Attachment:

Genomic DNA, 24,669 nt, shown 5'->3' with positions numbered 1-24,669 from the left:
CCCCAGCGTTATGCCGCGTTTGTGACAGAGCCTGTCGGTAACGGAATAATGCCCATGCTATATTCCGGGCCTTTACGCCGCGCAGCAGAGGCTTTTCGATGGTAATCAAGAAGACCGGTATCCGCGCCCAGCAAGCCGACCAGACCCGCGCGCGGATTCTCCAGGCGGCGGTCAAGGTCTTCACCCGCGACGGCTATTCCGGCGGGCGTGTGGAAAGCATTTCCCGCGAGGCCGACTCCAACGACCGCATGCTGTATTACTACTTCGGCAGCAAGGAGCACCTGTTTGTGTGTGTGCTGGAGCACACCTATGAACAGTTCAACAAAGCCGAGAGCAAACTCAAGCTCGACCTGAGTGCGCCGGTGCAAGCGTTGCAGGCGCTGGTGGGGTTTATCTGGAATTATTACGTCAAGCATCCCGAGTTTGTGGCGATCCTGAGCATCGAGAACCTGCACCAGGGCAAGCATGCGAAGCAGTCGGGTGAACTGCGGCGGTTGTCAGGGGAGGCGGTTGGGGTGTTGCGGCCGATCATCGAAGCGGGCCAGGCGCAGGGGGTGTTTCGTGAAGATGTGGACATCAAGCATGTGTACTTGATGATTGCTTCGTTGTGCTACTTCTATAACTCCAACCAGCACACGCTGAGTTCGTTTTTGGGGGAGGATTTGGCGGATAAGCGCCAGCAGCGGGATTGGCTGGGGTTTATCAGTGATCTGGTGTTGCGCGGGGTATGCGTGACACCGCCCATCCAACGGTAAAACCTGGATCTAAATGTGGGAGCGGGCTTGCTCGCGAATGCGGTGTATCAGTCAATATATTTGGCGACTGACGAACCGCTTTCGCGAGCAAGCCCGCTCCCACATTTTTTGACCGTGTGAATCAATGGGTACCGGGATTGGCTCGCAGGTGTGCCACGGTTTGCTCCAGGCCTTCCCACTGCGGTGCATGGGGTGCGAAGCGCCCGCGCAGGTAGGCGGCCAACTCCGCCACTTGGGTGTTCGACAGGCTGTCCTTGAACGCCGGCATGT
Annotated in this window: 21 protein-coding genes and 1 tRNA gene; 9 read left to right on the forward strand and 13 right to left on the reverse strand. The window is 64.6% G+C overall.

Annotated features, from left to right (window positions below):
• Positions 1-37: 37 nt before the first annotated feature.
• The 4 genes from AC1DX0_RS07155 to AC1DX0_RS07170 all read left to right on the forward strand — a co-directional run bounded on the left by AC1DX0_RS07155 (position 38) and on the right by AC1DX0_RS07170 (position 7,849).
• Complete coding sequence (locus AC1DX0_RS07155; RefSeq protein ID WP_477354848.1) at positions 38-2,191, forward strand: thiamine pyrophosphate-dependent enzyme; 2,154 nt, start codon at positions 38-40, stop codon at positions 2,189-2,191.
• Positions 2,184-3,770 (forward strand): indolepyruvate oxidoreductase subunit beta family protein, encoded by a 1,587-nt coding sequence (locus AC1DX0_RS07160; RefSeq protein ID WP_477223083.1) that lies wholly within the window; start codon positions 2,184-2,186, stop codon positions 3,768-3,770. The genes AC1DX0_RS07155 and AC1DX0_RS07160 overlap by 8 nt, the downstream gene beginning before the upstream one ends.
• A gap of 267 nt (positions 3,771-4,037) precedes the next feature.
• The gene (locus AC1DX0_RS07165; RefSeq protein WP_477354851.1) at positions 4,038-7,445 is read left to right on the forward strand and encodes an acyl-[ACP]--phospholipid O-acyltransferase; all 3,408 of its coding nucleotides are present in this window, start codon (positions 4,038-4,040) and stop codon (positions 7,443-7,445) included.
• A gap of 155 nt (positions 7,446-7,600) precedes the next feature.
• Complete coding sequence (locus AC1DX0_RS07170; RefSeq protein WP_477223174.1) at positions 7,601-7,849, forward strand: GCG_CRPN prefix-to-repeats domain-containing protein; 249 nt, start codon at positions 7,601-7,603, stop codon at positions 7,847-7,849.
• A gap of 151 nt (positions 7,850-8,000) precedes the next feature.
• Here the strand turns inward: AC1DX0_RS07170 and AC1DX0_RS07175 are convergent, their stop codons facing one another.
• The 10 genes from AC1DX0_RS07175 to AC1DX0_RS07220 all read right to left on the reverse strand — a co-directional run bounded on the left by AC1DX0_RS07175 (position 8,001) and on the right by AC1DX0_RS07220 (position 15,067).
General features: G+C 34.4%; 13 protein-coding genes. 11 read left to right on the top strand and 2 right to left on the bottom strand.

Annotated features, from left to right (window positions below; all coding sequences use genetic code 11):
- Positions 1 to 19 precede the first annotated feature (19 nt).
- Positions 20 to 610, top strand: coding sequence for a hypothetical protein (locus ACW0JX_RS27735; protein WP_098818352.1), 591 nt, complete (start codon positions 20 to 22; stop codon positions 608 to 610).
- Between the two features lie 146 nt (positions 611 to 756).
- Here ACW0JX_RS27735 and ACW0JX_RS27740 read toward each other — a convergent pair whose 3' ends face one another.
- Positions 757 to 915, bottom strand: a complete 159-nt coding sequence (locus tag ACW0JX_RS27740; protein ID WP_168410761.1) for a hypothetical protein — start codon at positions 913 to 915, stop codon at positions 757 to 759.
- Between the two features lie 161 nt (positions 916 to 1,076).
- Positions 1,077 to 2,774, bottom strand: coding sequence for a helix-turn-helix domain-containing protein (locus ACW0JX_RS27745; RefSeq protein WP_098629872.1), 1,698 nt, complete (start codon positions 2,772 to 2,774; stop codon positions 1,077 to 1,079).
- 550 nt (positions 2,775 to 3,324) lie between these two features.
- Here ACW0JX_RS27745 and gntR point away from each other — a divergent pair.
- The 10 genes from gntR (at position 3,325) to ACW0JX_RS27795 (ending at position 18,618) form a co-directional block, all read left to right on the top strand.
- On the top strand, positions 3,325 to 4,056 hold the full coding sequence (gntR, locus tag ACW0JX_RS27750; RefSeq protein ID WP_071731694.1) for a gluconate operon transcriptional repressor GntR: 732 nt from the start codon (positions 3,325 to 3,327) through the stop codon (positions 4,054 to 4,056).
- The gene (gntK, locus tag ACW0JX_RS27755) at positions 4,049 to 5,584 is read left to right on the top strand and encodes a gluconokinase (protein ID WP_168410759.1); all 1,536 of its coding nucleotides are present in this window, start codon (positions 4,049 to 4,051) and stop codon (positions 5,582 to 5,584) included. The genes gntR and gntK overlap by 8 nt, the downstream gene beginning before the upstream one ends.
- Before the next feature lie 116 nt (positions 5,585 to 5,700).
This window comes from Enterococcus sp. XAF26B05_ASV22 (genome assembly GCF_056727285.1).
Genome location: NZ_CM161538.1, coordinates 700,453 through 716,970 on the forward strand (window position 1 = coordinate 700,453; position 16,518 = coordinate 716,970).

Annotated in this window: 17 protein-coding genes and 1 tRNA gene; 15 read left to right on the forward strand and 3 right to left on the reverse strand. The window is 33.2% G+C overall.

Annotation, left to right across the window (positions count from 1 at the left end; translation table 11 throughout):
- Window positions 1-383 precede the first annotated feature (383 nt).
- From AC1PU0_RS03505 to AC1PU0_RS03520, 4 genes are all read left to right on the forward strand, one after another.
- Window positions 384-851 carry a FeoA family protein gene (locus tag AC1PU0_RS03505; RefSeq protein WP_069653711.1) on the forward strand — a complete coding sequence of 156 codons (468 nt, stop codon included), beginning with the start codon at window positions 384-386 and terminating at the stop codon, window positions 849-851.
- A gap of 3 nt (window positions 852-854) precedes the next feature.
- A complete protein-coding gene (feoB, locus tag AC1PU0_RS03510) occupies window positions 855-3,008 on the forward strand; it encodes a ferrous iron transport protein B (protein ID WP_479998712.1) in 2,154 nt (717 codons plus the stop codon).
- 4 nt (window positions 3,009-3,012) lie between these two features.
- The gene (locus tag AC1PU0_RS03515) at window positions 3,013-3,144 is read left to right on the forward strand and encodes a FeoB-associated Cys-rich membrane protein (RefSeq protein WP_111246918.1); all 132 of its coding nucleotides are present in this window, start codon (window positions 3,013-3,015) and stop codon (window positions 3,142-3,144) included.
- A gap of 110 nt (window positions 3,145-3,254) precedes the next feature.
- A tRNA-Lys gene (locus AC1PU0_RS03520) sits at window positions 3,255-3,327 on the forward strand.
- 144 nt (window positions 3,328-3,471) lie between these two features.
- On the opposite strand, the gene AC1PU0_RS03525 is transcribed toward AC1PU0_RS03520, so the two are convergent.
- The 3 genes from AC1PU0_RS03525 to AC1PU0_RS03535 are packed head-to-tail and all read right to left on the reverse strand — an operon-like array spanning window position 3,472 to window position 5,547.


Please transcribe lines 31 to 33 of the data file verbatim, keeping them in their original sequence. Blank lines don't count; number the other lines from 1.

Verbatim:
This window comes from Enterococcus sp. XAF26B05_ASV22 (genome assembly GCF_056727285.1).
Genome location: NZ_CM161538.1, coordinates 700,453 through 716,970 on the forward strand (window position 1 = coordinate 700,453; position 16,518 = coordinate 716,970).

Annotated in this window: 17 protein-coding genes and 1 tRNA gene; 15 read left to right on the forward strand and 3 right to left on the reverse strand. The window is 33.2% G+C overall.